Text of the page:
Over my vacation, I got pretty obsessed with the movie Her (which I got to see early) and the British TV show Black Mirror, which aired on DirecTV. I jumped at the chance to write a story comparing their opposing views of the near future.

My next column was about wearable tech, inspired by my finally breaking down and buying a Fitbit device. I’m still wearing it and I’m getting better about remembering to turn it on/off for sleep and using it as a motivator for exercise, not just as a pedometer. I also did a short follow-up blog post with a few more observations.

Last week’s column was about a Saturday I spent at Data Day Texas, a conference for data geeks where I was in way over my head. That’s not such a bad thing! Turns out I still learned six things worth passing on.

My disc-less disc adventure with Redbox

Micro features in January included one about Austin e-lending library help, an explainer on dual-boot devices, about what’s going to happen when Microsoft stops support Windows XP and a recent one about ways to watch the Super Bowl online and on an iPad or smart phone.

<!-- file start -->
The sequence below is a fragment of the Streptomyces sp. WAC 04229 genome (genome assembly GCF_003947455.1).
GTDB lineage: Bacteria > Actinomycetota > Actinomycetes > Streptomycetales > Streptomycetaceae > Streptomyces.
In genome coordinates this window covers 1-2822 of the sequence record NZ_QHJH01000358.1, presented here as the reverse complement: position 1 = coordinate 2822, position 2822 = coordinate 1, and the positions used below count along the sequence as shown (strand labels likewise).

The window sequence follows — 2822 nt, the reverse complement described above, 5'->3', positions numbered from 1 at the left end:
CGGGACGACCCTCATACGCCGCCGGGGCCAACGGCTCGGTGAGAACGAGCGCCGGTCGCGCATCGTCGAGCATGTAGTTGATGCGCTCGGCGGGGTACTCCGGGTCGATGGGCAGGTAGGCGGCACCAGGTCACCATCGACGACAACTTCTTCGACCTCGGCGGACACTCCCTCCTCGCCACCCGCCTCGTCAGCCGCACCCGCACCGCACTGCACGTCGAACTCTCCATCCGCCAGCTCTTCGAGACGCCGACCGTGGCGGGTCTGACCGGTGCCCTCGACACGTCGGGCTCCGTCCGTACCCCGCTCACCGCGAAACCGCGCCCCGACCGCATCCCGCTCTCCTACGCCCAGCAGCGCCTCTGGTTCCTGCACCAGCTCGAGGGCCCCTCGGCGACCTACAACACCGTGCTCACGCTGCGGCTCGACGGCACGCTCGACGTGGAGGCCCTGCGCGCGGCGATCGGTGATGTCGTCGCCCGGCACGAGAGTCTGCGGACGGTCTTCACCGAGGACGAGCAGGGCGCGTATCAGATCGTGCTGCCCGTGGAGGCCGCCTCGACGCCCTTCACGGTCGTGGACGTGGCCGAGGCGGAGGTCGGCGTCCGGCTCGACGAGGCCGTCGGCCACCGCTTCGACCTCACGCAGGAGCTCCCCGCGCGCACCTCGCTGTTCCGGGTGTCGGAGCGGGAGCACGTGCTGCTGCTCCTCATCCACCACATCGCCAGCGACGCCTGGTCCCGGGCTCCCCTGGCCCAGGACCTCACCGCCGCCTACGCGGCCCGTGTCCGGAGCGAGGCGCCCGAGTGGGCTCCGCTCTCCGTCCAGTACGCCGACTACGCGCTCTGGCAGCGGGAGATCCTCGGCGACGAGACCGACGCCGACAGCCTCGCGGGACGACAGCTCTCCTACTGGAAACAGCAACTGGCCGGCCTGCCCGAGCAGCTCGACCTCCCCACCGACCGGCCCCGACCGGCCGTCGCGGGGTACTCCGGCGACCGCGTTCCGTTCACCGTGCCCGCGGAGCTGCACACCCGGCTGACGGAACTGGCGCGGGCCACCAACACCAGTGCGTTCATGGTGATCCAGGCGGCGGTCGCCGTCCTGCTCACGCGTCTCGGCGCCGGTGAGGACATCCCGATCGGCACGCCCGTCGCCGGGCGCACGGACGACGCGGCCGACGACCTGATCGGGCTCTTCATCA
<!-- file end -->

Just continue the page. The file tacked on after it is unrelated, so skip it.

For the Digital Savant blog, I had some South by Southwest Interactive news, including speakers added to the lineup such as Julian Assange, Mindy Kaling and Neil deGrasse Tyson (!).

I also wrote about my weird adventure renting games on Redbox. Or rather NOT renting games because every disc I rented turned out to be a piece of paper put there by a PlayStation 4 disc thief. It turns out it’s a huge nationwide scam that shows no signs of going away. So I’m not renting anymore, obviously.